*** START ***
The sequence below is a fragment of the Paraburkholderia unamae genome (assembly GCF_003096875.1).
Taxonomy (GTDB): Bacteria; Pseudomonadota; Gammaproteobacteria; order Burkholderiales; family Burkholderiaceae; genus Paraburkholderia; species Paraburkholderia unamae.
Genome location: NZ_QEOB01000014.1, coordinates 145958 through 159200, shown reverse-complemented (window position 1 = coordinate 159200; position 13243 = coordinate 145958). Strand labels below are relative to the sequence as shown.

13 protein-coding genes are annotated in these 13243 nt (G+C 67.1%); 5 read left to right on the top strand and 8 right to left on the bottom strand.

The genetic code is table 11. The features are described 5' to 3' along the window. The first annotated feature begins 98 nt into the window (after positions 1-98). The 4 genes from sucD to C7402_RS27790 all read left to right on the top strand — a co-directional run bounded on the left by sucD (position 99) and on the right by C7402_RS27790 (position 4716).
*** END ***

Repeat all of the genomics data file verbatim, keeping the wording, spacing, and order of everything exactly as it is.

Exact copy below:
The sequence below is a fragment of the Paraburkholderia unamae genome (assembly GCF_003096875.1).
Taxonomy (GTDB): Bacteria; Pseudomonadota; Gammaproteobacteria; order Burkholderiales; family Burkholderiaceae; genus Paraburkholderia; species Paraburkholderia unamae.
Genome location: NZ_QEOB01000014.1, coordinates 145958 through 159200, shown reverse-complemented (window position 1 = coordinate 159200; position 13243 = coordinate 145958). Strand labels below are relative to the sequence as shown.

13 protein-coding genes are annotated in these 13243 nt (G+C 67.1%); 5 read left to right on the top strand and 8 right to left on the bottom strand.

The genetic code is table 11. The features are described 5' to 3' along the window. The first annotated feature begins 98 nt into the window (after positions 1-98). The 4 genes from sucD to C7402_RS27790 all read left to right on the top strand — a co-directional run bounded on the left by sucD (position 99) and on the right by C7402_RS27790 (position 4716).